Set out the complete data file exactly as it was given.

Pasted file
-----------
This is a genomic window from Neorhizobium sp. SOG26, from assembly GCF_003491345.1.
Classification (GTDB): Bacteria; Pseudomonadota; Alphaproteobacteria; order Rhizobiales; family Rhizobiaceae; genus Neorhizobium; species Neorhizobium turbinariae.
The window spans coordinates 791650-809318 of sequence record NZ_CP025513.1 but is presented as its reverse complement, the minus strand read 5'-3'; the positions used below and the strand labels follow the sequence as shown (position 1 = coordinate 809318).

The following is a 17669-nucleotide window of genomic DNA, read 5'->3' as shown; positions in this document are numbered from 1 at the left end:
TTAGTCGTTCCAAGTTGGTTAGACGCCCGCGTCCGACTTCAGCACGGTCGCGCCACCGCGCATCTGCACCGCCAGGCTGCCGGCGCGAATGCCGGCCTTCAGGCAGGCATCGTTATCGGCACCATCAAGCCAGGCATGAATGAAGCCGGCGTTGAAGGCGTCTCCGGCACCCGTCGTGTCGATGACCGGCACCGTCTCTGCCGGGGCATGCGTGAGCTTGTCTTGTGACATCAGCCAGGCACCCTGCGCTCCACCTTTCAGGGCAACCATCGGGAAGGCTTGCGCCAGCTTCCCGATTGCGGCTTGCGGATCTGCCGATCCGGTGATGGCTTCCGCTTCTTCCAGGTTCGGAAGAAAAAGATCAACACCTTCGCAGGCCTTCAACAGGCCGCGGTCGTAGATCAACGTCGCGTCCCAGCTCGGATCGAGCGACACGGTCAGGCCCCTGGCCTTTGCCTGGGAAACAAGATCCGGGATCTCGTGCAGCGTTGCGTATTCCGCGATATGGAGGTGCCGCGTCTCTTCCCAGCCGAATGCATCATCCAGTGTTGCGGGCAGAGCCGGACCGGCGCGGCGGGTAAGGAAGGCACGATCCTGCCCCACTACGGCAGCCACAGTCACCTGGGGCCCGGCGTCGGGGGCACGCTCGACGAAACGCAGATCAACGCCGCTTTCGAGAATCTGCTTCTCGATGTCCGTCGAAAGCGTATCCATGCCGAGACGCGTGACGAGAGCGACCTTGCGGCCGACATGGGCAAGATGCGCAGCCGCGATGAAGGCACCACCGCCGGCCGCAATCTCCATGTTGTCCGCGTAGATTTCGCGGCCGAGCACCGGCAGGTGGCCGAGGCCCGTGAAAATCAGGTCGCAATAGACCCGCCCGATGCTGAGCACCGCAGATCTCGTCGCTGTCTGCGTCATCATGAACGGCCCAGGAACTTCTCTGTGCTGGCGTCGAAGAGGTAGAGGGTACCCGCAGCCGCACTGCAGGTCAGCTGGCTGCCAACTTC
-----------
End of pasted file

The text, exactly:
This is a genomic window from Neorhizobium sp. SOG26, from assembly GCF_003491345.1.
Classification (GTDB): Bacteria; Pseudomonadota; Alphaproteobacteria; order Rhizobiales; family Rhizobiaceae; genus Neorhizobium; species Neorhizobium turbinariae.
The window spans coordinates 791650-809318 of sequence record NZ_CP025513.1 but is presented as its reverse complement, the minus strand read 5'-3'; the positions used below and the strand labels follow the sequence as shown (position 1 = coordinate 809318).

The following is a 17669-nucleotide window of genomic DNA, read 5'->3' as shown; positions in this document are numbered from 1 at the left end:
TTAGTCGTTCCAAGTTGGTTAGACGCCCGCGTCCGACTTCAGCACGGTCGCGCCACCGCGCATCTGCACCGCCAGGCTGCCGGCGCGAATGCCGGCCTTCAGGCAGGCATCGTTATCGGCACCATCAAGCCAGGCATGAATGAAGCCGGCGTTGAAGGCGTCTCCGGCACCCGTCGTGTCGATGACCGGCACCGTCTCTGCCGGGGCATGCGTGAGCTTGTCTTGTGACATCAGCCAGGCACCCTGCGCTCCACCTTTCAGGGCAACCATCGGGAAGGCTTGCGCCAGCTTCCCGATTGCGGCTTGCGGATCTGCCGATCCGGTGATGGCTTCCGCTTCTTCCAGGTTCGGAAGAAAAAGATCAACACCTTCGCAGGCCTTCAACAGGCCGCGGTCGTAGATCAACGTCGCGTCCCAGCTCGGATCGAGCGACACGGTCAGGCCCCTGGCCTTTGCCTGGGAAACAAGATCCGGGATCTCGTGCAGCGTTGCGTATTCCGCGATATGGAGGTGCCGCGTCTCTTCCCAGCCGAATGCATCATCCAGTGTTGCGGGCAGAGCCGGACCGGCGCGGCGGGTAAGGAAGGCACGATCCTGCCCCACTACGGCAGCCACAGTCACCTGGGGCCCGGCGTCGGGGGCACGCTCGACGAAACGCAGATCAACGCCGCTTTCGAGAATCTGCTTCTCGATGTCCGTCGAAAGCGTATCCATGCCGAGACGCGTGACGAGAGCGACCTTGCGGCCGACATGGGCAAGATGCGCAGCCGCGATGAAGGCACCACCGCCGGCCGCAATCTCCATGTTGTCCGCGTAGATTTCGCGGCCGAGCACCGGCAGGTGGCCGAGGCCCGTGAAAATCAGGTCGCAATAGACCCGCCCGATGCTGAGCACCGCAGATCTCGTCGCTGTCTGCGTCATCATGAACGGCCCAGGAACTTCTCTGTGCTGGCGTCGAAGAGGTAGAGGGTACCCGCAGCCGCACTGCAGGTCAGCTGGCTGCCAACTTC